HAP Resource Center

Fact Sheet: Facts About Pennsylvania's Critical Access Hospitals

As of January 2019, Pennsylvania had 15 federally designated Critical Access Hospitals (CAH),1 ranking the commonwealth’s CAH infrastructure the tenth smallest nationally.2 This limited infrastructure is particularly important given that 21 percent of Pennsylvania’s population is rural, ranking it the 33rd largest rural state in the U.S.3

Map of Pennsylvania showing critical access hospitalsHospitals are the key provider of health care in rural areas throughout Pennsylvania, where they act as anchors for a broad range of health and human services in their communities. These hospitals also are major contributors to the local economy and most are among the largest employers in their counties.4

Furthermore, during 2018, the federal Office of Rural Health Policy (ORHP) recognized the commonwealth’s CAHs for achieving the third highest quality ranking in the nation. ORHP noted that Pennsylvania was one of the first states to achieve 100 percent reporting for key CMS quality measurement programs and is one of the only programs nationally to have a staff member dedicated to CAH quality improvement.5,6

Federally Defined Critical Access Hospitals

The federal CAH program was created by Congress in the Balanced Budget Act of 1997 to help improve the health care delivery system in rural areas of the United States and reduce hospital closures. CAHs receive Medicare reimbursement at 101 percent of cost for inpatient, outpatient, and swing bed care.7 To be eligible for the program, hospitals must:

  • Be a rural hospital participating in the Medicare program
  • Be located more than 35 miles from another hospital or have been designated a “necessary provider” by the state
  • Have an average daily census of no greater than 25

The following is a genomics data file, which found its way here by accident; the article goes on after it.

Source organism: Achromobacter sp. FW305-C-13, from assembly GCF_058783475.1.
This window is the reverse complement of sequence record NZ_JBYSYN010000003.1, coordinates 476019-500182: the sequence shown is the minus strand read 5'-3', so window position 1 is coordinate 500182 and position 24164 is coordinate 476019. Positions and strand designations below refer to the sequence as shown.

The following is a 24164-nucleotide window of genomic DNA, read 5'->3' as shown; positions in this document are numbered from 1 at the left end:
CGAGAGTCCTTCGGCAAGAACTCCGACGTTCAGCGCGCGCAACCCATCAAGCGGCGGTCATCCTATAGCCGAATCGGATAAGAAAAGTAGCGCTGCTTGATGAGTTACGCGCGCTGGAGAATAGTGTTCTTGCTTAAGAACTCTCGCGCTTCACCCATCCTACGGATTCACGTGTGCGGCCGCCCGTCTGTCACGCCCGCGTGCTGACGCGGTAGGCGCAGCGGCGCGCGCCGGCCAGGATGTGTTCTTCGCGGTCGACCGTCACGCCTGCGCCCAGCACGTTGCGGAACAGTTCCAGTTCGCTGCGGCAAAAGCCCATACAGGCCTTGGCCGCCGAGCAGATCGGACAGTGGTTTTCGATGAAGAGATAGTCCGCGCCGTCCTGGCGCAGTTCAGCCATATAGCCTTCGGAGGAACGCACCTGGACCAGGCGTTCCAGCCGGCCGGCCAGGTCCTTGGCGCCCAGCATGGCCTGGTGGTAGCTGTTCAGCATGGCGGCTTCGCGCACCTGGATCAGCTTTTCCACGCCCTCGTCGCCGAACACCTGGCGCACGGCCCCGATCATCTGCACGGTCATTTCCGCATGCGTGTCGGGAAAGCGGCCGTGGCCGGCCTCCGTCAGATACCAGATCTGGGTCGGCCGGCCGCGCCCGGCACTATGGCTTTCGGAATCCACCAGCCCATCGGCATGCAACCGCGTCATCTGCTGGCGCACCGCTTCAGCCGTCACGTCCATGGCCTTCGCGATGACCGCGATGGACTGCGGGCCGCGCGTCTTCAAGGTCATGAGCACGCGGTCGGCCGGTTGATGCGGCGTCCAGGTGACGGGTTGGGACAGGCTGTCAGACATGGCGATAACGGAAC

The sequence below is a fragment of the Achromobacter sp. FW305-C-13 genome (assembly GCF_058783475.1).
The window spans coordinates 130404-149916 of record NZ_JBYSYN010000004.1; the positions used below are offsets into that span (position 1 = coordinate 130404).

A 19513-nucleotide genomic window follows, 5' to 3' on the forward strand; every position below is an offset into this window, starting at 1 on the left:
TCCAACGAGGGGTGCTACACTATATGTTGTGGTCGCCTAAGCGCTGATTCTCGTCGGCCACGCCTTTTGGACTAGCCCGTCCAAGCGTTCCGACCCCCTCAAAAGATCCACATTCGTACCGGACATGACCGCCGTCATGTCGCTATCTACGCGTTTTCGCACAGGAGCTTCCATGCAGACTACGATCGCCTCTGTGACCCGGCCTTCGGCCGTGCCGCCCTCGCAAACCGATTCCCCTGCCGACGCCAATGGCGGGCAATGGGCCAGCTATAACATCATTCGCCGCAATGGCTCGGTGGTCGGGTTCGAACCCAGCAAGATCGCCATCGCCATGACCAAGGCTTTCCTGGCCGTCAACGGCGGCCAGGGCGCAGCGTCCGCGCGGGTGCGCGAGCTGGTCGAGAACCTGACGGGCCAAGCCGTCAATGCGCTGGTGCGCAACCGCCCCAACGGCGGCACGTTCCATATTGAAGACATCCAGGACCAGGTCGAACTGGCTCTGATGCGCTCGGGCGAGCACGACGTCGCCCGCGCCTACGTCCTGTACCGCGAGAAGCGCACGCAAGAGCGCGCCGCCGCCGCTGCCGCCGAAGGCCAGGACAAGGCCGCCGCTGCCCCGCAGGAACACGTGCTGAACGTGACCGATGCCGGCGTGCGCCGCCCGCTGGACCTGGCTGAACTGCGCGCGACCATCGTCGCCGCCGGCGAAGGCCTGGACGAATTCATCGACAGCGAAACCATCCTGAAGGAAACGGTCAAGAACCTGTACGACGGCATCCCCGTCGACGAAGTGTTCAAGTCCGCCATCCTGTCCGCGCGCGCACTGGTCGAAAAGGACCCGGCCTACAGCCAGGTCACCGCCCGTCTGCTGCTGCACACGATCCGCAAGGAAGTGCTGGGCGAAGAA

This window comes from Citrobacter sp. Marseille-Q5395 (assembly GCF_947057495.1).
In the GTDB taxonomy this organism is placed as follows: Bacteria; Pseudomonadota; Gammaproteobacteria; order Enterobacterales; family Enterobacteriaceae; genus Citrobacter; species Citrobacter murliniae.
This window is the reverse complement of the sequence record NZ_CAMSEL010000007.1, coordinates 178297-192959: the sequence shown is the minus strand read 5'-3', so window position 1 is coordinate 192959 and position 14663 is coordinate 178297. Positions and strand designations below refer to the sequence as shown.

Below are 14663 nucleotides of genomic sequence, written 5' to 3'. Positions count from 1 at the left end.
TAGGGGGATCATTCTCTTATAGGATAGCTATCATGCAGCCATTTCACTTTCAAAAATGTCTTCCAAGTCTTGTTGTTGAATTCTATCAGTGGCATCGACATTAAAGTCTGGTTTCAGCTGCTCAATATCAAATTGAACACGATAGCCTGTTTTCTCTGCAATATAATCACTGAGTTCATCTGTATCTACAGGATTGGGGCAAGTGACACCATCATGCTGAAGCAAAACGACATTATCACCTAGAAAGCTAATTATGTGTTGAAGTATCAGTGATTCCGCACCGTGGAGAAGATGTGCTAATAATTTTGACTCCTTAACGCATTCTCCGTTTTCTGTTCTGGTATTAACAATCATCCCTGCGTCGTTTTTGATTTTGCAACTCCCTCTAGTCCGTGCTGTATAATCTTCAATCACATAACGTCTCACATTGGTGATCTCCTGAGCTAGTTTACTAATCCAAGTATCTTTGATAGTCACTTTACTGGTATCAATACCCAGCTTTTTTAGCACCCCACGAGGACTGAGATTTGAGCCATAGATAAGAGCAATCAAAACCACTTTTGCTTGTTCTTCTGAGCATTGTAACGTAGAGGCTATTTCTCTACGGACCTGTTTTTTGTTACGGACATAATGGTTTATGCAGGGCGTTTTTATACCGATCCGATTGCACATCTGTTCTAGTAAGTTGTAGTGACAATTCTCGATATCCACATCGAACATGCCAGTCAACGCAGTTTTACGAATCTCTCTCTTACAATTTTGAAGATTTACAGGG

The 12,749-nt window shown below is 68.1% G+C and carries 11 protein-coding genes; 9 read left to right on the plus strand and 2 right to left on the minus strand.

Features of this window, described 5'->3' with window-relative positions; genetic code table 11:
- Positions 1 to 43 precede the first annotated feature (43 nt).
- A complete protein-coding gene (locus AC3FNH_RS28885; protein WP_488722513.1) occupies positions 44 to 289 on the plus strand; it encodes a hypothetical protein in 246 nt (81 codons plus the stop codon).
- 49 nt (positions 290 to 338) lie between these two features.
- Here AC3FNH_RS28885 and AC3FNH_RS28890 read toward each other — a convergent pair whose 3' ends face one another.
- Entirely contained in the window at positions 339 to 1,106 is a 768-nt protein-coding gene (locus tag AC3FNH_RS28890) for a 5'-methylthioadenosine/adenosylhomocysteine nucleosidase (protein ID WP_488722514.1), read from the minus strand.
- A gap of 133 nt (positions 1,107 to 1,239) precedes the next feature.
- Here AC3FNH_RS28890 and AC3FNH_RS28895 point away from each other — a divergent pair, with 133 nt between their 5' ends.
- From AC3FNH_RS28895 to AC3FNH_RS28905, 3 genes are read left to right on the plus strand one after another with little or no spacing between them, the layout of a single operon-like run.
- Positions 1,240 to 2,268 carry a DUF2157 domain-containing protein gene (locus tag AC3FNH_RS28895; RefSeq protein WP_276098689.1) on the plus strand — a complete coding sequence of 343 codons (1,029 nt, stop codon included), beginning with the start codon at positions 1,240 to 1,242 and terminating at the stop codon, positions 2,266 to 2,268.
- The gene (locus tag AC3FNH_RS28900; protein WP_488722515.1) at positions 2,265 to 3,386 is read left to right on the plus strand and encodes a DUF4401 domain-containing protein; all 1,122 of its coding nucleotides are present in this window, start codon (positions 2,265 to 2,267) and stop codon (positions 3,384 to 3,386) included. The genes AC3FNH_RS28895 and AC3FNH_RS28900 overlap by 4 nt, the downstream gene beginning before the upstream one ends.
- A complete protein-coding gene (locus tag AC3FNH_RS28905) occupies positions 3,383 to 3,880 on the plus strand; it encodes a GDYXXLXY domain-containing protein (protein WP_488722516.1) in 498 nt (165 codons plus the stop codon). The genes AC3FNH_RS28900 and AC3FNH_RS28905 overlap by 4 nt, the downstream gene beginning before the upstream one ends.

• Provide 24-hour emergency care services8

Rural Hospitals Face Unique Challenges

The economic and demographic characteristics of CAH catchment areas make them more vulnerable than their urban or suburban counterparts for several reasons:

  • Rural areas experience significant health professional shortages while caring for populations who are generally older9 and poorer10
  • A greater proportion of the CAH workforce is comprised of contracted clinicians. For example, CAHs within the commonwealth contract with 39 percent of their physician workforce and employ 61 percent as staff while, on average, Pennsylvania hospitals contract with 22 percent of its physician labor and employ 78 percent as staff11
  • Pennsylvania’s smaller rural hospitals face significant fiscal challenges as they strive to preserve access to health care in their communities
  • Even with federal implementation of the CAH program, CAHs generally have lower financial margins than other Pennsylvania hospitals, driven by chronic underpayment for services to patients covered by Pennsylvania’s Medical Assistance (MA) program. While CAHs are entitled to receive cost -based reimbursement for Medicare claims, there is no such guarantee for Medicaid reimbursement